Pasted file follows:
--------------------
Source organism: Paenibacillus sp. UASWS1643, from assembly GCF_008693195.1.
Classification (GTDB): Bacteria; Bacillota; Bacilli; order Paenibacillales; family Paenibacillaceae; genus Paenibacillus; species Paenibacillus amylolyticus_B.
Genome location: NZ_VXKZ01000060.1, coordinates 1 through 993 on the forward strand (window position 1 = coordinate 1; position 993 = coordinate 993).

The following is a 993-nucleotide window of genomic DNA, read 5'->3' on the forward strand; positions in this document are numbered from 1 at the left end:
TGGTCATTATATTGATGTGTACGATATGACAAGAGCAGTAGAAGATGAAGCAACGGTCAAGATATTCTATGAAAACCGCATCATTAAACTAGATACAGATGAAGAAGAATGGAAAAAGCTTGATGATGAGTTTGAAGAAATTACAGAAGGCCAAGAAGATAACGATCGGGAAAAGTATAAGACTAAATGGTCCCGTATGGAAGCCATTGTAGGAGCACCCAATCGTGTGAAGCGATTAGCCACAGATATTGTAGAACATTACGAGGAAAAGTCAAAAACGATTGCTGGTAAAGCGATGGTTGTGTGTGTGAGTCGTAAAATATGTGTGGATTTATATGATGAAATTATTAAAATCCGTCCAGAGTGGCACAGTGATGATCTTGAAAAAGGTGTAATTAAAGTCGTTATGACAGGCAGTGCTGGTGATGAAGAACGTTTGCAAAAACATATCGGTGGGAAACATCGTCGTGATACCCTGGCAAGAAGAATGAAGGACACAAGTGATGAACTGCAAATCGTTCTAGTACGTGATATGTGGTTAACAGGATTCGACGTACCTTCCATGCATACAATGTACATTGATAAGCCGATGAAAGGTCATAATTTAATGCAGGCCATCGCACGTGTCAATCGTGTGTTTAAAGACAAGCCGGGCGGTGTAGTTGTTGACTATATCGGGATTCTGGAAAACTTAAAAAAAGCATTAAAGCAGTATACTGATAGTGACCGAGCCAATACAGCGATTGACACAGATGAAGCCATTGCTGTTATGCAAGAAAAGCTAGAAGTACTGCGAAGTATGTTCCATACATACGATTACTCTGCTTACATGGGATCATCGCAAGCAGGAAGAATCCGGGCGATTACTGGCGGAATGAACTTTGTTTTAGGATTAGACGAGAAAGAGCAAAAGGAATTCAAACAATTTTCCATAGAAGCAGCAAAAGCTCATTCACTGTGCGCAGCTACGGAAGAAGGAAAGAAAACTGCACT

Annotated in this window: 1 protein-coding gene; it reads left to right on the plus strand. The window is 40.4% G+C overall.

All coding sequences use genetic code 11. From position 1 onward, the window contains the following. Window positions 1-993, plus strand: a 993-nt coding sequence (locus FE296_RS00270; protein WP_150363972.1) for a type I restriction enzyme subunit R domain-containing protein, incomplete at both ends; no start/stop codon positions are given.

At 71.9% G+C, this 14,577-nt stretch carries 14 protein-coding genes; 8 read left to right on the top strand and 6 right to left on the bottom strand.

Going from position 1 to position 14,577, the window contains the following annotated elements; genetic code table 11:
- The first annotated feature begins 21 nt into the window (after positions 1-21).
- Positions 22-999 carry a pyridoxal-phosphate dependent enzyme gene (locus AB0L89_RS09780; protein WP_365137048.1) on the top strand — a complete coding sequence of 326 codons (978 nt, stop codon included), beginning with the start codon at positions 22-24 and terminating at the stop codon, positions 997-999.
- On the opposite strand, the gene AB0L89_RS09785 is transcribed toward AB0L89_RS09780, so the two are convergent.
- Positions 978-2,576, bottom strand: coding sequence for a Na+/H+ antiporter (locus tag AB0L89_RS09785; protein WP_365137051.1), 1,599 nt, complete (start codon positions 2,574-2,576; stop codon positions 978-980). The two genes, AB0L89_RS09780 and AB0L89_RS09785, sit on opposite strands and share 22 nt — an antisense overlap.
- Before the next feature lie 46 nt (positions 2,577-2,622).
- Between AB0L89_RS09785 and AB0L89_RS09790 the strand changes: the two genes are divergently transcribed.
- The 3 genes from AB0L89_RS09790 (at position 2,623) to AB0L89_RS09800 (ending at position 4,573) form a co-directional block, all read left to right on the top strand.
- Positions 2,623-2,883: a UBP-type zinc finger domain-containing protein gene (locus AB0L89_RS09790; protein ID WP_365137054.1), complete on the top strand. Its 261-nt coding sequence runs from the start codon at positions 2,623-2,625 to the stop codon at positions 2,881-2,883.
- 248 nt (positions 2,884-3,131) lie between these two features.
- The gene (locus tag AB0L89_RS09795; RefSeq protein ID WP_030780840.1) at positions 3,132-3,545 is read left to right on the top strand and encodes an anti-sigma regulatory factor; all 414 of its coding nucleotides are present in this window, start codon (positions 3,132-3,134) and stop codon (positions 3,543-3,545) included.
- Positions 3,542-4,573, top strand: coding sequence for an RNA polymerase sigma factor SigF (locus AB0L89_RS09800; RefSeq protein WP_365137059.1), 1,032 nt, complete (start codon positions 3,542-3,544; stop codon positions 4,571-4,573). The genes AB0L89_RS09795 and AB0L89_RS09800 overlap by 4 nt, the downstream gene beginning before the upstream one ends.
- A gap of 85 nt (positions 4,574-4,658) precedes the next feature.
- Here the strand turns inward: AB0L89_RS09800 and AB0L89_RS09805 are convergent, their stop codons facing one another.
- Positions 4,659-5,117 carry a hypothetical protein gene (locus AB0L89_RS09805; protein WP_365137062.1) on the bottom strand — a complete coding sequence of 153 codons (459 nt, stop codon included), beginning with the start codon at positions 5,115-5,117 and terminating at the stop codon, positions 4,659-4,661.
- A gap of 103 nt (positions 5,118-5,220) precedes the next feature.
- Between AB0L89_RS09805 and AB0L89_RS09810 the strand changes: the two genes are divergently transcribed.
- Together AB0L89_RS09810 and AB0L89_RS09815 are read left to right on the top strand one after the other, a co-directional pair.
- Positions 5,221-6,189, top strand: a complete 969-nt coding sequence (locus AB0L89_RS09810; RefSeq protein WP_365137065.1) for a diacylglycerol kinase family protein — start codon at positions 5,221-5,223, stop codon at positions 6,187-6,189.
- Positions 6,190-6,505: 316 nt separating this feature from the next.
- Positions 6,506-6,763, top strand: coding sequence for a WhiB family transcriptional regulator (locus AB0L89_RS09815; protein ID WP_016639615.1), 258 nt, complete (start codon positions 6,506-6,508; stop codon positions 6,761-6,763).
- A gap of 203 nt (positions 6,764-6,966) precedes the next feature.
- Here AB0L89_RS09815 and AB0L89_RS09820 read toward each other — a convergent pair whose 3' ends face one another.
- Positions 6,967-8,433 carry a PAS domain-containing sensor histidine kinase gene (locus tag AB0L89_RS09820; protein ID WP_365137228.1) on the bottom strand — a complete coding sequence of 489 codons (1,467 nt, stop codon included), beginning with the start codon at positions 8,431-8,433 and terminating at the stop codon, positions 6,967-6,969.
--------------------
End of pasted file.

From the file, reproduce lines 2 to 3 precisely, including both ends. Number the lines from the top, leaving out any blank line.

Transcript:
Classification (GTDB): Bacteria; Bacillota; Bacilli; order Paenibacillales; family Paenibacillaceae; genus Paenibacillus; species Paenibacillus amylolyticus_B.
Genome location: NZ_VXKZ01000060.1, coordinates 1 through 993 on the forward strand (window position 1 = coordinate 1; position 993 = coordinate 993).